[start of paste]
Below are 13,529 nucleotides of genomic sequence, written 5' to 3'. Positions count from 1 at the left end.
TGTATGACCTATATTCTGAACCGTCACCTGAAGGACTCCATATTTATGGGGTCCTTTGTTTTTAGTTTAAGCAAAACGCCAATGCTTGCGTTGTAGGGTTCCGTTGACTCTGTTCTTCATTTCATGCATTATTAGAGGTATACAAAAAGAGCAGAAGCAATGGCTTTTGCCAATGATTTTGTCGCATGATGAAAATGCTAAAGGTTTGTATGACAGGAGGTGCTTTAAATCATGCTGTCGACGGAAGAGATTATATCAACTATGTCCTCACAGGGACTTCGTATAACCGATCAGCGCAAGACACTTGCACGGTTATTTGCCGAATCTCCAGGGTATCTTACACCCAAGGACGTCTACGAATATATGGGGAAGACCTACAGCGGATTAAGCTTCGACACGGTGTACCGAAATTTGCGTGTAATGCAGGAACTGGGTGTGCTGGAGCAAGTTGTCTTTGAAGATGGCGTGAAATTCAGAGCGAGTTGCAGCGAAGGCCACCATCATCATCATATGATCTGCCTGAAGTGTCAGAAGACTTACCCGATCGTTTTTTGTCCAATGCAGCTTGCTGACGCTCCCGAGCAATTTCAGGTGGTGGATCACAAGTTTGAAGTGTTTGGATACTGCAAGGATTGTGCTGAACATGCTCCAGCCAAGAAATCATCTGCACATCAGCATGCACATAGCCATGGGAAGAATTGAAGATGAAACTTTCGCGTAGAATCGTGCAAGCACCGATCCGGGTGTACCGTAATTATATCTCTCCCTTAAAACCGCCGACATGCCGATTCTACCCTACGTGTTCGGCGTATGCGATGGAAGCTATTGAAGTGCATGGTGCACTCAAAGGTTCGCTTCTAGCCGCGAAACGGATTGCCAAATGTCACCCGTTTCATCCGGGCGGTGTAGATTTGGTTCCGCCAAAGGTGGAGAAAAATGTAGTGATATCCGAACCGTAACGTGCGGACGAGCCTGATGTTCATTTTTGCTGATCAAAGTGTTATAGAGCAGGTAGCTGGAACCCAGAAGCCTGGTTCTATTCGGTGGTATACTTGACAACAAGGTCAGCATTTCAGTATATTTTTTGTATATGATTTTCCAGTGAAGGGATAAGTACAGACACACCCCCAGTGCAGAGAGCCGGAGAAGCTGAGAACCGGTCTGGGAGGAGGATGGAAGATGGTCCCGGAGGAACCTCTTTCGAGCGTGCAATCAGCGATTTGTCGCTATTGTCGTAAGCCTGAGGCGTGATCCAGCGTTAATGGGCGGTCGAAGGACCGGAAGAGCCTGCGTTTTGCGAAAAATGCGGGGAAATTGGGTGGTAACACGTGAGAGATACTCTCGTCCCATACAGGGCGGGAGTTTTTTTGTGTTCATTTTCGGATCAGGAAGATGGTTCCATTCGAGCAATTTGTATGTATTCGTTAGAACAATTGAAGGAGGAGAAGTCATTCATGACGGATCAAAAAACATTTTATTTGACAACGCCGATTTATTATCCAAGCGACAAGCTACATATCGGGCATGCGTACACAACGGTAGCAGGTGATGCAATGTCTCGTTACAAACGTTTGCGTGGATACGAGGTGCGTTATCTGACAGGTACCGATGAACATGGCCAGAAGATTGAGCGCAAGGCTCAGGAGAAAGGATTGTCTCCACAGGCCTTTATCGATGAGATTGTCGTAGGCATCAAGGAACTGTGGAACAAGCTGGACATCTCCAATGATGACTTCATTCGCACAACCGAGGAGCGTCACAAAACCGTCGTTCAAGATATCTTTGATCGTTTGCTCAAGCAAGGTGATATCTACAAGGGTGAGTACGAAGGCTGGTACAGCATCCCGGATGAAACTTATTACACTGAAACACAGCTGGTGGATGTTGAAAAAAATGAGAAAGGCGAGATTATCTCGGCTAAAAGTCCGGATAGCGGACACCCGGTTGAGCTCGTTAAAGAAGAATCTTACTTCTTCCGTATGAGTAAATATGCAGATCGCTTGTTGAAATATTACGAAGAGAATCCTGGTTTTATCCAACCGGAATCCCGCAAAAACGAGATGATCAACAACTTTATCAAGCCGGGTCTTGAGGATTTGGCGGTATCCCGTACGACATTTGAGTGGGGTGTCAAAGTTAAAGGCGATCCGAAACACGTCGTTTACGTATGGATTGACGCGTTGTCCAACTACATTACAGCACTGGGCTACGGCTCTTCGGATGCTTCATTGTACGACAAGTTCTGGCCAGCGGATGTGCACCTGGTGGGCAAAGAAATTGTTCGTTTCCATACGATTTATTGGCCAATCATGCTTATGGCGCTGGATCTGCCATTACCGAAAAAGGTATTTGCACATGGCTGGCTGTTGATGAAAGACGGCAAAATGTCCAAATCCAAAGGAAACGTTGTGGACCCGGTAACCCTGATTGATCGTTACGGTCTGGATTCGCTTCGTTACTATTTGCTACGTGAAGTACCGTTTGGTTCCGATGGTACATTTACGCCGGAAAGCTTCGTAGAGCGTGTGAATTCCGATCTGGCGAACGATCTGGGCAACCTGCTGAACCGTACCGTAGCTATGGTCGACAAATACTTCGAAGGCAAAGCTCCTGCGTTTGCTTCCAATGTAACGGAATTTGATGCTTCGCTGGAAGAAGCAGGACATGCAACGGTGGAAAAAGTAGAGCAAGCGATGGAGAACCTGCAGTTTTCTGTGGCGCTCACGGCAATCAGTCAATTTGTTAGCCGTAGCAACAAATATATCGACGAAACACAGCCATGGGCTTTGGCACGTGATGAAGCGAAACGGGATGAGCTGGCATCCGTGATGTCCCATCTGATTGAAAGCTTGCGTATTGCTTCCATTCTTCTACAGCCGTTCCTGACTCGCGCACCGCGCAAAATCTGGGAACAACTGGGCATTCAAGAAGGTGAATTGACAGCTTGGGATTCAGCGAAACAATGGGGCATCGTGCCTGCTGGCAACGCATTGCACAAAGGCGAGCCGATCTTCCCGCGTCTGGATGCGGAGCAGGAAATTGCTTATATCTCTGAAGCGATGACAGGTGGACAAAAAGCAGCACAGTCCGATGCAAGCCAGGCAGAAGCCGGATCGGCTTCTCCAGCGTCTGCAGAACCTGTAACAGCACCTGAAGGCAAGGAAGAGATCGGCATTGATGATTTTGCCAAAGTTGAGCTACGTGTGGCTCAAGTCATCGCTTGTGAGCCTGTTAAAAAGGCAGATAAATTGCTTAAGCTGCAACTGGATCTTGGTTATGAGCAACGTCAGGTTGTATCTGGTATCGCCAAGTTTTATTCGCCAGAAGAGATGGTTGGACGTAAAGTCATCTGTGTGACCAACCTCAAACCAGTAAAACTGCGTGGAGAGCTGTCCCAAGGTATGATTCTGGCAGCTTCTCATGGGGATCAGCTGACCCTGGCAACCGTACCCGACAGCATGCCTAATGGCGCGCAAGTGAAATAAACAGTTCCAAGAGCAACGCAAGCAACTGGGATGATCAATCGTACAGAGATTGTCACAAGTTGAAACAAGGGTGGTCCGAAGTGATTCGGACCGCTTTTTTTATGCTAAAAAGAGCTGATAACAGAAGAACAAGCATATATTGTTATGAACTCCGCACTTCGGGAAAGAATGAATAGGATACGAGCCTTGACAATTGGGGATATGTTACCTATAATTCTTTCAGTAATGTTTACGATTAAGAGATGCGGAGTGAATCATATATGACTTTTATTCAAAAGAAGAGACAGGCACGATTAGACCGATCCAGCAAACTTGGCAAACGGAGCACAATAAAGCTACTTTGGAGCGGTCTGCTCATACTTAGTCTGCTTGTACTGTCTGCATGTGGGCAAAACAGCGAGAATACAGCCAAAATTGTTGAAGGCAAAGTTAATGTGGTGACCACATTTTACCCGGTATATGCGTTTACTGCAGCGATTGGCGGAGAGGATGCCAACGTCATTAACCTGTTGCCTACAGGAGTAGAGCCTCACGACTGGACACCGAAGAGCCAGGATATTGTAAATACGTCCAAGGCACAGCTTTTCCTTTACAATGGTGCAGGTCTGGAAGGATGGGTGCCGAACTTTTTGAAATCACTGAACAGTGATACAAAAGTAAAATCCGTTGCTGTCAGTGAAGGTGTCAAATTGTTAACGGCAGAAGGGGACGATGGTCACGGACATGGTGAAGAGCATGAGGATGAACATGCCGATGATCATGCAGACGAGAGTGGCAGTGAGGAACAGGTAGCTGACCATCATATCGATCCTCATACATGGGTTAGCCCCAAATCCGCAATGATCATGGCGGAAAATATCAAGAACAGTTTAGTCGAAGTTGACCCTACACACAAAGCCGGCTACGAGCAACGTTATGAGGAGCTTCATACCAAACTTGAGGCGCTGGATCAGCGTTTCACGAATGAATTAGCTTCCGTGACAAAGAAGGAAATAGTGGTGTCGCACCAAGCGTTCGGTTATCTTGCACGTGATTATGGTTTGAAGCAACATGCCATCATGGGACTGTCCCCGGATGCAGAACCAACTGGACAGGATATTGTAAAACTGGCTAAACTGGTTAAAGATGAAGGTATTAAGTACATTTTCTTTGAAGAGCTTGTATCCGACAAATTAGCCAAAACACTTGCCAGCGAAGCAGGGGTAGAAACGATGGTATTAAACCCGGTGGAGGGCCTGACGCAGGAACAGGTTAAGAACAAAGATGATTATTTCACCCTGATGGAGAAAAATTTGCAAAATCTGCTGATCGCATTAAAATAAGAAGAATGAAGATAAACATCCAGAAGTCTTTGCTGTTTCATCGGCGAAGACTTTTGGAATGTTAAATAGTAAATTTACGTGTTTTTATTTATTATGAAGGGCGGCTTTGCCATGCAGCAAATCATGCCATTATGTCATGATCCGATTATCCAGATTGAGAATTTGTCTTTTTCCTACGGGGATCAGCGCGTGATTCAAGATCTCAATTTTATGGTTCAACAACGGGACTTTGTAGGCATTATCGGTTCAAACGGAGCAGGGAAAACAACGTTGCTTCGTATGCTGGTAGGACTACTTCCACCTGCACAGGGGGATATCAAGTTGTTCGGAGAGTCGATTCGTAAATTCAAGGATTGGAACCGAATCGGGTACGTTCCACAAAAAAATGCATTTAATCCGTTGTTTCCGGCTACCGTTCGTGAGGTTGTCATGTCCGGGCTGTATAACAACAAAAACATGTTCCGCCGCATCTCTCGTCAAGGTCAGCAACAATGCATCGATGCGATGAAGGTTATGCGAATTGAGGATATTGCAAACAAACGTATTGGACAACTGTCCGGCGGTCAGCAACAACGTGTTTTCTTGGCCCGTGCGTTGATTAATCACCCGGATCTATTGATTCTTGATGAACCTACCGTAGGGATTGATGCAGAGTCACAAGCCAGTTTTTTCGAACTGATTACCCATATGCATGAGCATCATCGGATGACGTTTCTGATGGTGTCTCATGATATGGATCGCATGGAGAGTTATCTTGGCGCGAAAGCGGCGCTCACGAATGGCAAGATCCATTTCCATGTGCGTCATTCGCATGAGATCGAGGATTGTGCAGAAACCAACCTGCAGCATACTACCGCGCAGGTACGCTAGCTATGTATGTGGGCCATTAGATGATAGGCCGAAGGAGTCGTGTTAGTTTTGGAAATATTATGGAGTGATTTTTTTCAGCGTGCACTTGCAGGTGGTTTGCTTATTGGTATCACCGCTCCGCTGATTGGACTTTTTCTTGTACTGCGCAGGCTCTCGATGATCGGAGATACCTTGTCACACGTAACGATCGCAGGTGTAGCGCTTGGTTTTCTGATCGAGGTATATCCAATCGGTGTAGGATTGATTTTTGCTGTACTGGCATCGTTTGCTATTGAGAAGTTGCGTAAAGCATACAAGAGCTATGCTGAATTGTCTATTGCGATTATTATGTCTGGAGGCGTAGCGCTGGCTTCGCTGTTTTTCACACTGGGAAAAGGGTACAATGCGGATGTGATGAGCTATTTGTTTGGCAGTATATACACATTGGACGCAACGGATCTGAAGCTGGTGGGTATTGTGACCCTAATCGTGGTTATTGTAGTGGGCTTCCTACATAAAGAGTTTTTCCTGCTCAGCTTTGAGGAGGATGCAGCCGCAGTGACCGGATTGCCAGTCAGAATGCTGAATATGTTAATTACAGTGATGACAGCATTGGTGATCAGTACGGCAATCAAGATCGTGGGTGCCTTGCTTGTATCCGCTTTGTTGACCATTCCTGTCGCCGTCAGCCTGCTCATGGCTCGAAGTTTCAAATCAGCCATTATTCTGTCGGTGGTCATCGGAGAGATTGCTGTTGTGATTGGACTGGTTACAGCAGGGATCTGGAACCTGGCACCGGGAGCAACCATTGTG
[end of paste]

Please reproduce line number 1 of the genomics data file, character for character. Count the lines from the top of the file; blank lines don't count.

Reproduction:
Below are 13,529 nucleotides of genomic sequence, written 5' to 3'. Positions count from 1 at the left end.